In the last few decades, major zoos have undergone significant modifications. They are no longer just rows of prisons to exhibit strange animals to the curious. Many have become research institutions and are desperately trying to breed endangered species, study the diseases and parasites that their animals are subject to, and even collect DNA samples in the rather forlorn hope of eventually being able to restore specific creatures should they become extinct. In addition, many zoos have spent large sums of money to simulate the habitats of various groups of animals which allows them to live in a more natural environment. This means that they live a better existence than they used to in zoos and also such contexts allow them to behave more naturally which can provide researchers with important information. The most important issue is that some major zoos are being transformed into genuine scientific institutions. People like Gerald Durrell and Bernhard Gzrimek, just to mention two, have made enormous contributions to transforming the very concept of a zoological garden—Gerald Durrell with his National Trust on the Isle of Jersey and Bernhard Gzrimek at the Frankfurt Zoo. Such undertakings are very expensive and as long as human beings persist in waging war on each other and everything around them, then large numbers of organisms which share this planet will be at risk of extinction. There are also still those trophy collectors who want to go out and slaughter a rhinoceros, chop off the head, and hang it on the wall of their den. If I could afford to have a den, I would adorn its walls with the heads of “Great White Hunters” and also those of various and sundry politicians.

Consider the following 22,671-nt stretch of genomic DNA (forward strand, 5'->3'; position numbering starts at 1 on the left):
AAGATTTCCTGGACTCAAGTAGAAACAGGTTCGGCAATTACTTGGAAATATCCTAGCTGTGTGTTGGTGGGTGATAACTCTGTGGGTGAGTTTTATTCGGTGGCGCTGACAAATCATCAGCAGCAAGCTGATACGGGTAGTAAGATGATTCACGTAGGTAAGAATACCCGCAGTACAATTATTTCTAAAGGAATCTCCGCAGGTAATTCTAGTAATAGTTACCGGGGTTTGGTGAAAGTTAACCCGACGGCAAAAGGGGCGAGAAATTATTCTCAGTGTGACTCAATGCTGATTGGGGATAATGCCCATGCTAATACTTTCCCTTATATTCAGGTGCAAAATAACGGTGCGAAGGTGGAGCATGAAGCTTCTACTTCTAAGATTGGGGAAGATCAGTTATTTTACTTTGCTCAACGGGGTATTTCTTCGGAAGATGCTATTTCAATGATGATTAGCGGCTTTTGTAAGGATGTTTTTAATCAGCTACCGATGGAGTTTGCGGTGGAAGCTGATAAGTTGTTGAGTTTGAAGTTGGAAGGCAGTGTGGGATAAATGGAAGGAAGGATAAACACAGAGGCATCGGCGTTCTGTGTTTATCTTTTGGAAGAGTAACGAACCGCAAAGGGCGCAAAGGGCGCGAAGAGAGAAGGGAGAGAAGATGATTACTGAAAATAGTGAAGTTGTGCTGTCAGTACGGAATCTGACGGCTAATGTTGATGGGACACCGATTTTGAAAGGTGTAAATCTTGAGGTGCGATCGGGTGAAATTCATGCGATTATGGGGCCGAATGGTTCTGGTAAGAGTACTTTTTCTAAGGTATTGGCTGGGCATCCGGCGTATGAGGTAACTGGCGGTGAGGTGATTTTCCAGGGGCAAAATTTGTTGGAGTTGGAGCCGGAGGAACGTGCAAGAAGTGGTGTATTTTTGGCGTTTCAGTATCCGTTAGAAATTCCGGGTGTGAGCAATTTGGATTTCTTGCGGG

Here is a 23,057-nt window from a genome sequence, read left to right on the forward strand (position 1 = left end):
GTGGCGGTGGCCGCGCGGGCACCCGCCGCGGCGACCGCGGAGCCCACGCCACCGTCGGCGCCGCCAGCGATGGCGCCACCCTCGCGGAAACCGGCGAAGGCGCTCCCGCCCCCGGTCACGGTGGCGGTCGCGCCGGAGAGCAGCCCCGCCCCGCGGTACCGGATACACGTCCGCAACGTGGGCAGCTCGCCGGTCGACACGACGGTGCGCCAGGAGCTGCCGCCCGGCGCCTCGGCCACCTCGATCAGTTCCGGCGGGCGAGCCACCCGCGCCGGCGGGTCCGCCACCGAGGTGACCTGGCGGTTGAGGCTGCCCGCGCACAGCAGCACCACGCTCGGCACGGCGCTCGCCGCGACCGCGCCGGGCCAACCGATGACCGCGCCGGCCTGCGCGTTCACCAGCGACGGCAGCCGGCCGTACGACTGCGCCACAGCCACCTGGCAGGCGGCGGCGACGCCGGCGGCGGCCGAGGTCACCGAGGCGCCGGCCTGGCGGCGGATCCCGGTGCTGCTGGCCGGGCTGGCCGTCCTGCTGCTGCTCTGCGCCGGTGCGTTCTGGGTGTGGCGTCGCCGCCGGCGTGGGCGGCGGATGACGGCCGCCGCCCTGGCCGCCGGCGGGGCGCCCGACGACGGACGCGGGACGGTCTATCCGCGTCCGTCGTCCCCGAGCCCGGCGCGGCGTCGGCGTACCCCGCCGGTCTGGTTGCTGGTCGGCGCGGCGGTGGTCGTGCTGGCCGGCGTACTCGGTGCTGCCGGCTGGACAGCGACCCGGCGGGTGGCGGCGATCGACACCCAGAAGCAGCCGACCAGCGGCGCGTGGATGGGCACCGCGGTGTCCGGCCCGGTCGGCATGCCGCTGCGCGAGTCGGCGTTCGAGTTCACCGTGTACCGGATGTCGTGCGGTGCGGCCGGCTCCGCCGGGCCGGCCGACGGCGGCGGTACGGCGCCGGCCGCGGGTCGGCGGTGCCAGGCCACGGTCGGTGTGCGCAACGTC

What does all of this have to do with mantids, stick insects, and centipedes? I’m getting there; I’m getting there, but first I have to tell you about the okapis and capybaras. Okapis are simply splendid animals which look rather like a cross between a zebra and a large antelope but the males have only short horns which are covered with skin. These animals are actually the only living relative of the giraffe. They don’t have the long neck of the giraffe, but have long blue tongues–long enough to wipe their eyes, wash their ears, and bend branches down to reach the leaves and buds which they eat. The Berlin zoo has benches conveniently situated for weary observers to sit at various strategic points and view specific compounds (provided, of course, that one’s view isn’t blocked by crowds of watchers standing at the rails.) I would usually visit the okapis in the very late afternoon when the keepers were trying to cajole them into the building where they would be fed. As it turned out these okapis were very playful and they led the two keepers a merry chase. Just as one of them seemed to be going into the building, it would bound off and the other okapi would join its mate and the two of them would give a goading look as though saying: Come on, let’s play some more.” This game could go on for 10 or 15 minutes and finally the okapis would tire of the fun and enter the building. Our anthropocentrism sometimes leads us to forget that humans are not the only animals who like to play. Of course, we can observe it in cats and dogs, but if we pay attention to animals in the wild we can also see what indeed seems to be play even though some such behaviors may also be associated with learning survival skills or with courting behaviors. When one observes otters frolicking, it would be hard indeed to believe that they are not playing and having an enormously good time.